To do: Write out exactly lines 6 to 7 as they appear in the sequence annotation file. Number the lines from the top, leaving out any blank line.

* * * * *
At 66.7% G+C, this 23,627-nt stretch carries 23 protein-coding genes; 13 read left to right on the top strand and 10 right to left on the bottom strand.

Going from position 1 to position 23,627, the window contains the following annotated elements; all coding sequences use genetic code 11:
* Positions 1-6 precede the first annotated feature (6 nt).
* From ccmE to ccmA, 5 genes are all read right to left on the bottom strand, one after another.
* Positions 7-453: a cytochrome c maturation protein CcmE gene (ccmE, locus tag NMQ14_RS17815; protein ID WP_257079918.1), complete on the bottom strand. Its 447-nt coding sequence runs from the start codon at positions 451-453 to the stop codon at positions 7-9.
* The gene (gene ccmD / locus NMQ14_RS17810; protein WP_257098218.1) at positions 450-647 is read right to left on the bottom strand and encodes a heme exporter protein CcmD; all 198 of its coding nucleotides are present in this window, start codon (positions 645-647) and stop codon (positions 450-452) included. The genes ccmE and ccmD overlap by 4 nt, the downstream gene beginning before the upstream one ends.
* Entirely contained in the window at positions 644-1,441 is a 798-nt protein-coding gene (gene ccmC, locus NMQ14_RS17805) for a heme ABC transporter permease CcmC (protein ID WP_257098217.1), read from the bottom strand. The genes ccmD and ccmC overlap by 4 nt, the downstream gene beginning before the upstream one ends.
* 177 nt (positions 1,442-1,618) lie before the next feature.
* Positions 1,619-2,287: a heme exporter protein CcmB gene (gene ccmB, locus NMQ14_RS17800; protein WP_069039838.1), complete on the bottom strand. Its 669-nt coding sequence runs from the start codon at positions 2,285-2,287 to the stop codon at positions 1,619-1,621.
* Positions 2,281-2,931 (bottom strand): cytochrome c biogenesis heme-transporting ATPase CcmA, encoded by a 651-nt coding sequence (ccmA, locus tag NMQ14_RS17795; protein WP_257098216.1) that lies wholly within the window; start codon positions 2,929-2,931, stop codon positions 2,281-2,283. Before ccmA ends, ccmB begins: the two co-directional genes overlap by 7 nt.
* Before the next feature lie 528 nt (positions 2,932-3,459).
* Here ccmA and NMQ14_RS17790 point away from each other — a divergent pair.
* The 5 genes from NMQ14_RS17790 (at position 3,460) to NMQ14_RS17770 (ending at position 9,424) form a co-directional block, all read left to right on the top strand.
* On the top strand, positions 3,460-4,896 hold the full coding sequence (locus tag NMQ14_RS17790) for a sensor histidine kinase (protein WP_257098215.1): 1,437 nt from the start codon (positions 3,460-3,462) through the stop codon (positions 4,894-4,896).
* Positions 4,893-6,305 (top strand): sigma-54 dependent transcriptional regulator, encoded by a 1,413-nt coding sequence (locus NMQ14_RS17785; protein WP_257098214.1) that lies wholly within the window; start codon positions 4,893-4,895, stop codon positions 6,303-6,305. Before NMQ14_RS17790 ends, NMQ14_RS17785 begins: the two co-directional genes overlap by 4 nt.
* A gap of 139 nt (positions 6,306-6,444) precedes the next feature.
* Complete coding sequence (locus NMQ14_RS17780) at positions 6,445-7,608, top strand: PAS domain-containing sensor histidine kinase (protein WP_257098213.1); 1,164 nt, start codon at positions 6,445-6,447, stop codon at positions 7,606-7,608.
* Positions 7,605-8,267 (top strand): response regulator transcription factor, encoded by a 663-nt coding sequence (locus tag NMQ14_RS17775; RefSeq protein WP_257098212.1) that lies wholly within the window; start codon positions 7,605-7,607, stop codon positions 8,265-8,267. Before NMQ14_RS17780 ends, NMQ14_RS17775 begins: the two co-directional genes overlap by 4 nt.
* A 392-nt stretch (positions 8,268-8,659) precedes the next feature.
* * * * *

* The gene (gene ccmD / locus NMQ14_RS17810; protein WP_257098218.1) at positions 450-647 is read right to left on the bottom strand and encodes a heme exporter protein CcmD; all 198 of its coding nucleotides are present in this window, start codon (positions 645-647) and stop codon (positions 450-452) included. The genes ccmE and ccmD overlap by 4 nt, the downstream gene beginning before the upstream one ends.
* Entirely contained in the window at positions 644-1,441 is a 798-nt protein-coding gene (gene ccmC, locus NMQ14_RS17805) for a heme ABC transporter permease CcmC (protein ID WP_257098217.1), read from the bottom strand. The genes ccmD and ccmC overlap by 4 nt, the downstream gene beginning before the upstream one ends.